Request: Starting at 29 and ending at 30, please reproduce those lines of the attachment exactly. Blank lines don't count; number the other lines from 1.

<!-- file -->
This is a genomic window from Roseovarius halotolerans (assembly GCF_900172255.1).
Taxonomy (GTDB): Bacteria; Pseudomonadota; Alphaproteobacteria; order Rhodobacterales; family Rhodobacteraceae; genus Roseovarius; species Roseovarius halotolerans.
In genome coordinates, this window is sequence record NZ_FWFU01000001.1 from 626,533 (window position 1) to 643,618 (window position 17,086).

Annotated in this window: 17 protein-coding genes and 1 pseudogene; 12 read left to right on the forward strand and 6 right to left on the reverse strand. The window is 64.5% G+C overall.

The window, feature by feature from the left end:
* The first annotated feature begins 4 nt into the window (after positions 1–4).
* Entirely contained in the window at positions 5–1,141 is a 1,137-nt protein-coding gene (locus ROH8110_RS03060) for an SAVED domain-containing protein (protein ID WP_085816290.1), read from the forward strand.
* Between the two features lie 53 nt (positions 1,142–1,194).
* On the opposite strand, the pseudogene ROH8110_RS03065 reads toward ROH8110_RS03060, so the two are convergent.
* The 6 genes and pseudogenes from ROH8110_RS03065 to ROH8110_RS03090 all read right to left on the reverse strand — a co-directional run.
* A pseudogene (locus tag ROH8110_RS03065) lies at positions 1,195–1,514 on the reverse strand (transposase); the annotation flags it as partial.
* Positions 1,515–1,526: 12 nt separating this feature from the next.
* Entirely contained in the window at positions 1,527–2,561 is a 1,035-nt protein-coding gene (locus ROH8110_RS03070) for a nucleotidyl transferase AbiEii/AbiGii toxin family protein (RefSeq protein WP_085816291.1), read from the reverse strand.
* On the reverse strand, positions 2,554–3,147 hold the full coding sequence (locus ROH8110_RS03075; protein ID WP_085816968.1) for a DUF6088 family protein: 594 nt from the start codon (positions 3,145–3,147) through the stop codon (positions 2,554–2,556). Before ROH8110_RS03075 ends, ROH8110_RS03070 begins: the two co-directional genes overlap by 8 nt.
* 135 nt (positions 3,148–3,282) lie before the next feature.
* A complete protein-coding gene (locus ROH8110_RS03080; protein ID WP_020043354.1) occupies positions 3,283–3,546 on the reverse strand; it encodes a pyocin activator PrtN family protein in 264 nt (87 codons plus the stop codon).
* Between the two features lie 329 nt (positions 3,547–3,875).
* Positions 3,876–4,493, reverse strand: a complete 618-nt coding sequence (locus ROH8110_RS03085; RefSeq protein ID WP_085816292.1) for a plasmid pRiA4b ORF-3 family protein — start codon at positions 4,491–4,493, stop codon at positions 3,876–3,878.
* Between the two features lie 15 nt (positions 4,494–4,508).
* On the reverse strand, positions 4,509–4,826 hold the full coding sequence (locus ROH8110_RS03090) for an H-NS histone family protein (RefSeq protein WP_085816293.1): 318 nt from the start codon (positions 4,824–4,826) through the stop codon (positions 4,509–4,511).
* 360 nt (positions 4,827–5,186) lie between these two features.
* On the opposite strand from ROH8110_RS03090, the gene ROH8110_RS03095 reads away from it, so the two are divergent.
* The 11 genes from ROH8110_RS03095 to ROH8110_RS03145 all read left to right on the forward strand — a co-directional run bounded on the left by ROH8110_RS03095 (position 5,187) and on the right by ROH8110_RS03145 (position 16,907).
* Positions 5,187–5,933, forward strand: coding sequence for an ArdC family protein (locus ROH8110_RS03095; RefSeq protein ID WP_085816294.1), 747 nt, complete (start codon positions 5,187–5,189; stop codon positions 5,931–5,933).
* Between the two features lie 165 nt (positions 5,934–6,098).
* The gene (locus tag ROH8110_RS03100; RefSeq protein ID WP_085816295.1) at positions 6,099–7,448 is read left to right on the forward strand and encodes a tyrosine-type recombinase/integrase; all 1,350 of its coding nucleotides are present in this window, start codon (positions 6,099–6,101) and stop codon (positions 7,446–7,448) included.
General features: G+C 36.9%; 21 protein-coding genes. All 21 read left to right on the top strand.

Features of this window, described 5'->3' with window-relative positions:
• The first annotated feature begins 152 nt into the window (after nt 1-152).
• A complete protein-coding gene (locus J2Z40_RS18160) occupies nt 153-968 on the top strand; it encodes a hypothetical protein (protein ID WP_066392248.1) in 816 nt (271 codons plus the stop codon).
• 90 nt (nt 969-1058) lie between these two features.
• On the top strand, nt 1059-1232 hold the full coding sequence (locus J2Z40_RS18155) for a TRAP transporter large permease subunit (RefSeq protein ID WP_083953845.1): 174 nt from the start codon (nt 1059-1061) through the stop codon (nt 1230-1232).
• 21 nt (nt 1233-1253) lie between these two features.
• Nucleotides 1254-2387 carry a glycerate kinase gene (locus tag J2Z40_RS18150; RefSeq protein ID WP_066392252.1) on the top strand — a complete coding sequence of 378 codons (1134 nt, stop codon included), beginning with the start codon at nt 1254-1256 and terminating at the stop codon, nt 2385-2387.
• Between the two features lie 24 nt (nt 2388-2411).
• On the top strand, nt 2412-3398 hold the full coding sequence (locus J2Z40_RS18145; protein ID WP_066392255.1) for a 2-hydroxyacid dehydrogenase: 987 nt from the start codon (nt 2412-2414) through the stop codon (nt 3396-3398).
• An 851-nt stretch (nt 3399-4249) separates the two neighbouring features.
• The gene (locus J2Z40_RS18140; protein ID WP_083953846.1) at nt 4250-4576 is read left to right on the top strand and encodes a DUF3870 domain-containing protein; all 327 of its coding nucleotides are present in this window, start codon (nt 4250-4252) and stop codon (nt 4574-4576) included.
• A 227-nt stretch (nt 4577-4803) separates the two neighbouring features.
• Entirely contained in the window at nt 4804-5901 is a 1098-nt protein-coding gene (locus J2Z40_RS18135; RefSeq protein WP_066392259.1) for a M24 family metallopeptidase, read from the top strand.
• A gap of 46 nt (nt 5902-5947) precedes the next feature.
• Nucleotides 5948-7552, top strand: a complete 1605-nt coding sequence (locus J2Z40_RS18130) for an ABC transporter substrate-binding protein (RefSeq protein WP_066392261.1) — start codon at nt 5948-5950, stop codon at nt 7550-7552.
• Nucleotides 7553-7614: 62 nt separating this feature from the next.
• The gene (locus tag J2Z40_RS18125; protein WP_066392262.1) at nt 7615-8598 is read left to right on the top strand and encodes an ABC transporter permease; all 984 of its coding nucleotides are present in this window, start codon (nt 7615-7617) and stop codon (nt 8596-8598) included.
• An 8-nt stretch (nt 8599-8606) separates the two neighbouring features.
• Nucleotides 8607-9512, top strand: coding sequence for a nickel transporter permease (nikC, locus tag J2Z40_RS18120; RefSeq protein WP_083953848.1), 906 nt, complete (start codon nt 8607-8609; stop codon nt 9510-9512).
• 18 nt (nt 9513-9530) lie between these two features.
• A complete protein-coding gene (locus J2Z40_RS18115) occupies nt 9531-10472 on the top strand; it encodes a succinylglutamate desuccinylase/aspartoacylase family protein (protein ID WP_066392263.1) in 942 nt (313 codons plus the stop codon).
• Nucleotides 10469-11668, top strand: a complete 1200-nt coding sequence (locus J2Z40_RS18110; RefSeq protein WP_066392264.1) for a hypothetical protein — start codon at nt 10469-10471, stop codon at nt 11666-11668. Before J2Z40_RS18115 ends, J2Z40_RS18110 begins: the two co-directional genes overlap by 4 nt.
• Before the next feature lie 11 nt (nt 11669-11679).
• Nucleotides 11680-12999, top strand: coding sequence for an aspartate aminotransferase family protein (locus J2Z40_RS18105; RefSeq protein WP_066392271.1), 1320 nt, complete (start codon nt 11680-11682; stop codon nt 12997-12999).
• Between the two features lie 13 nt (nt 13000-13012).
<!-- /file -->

• The first annotated feature begins 152 nt into the window (after nt 1-152).
• A complete protein-coding gene (locus J2Z40_RS18160) occupies nt 153-968 on the top strand; it encodes a hypothetical protein (protein ID WP_066392248.1) in 816 nt (271 codons plus the stop codon).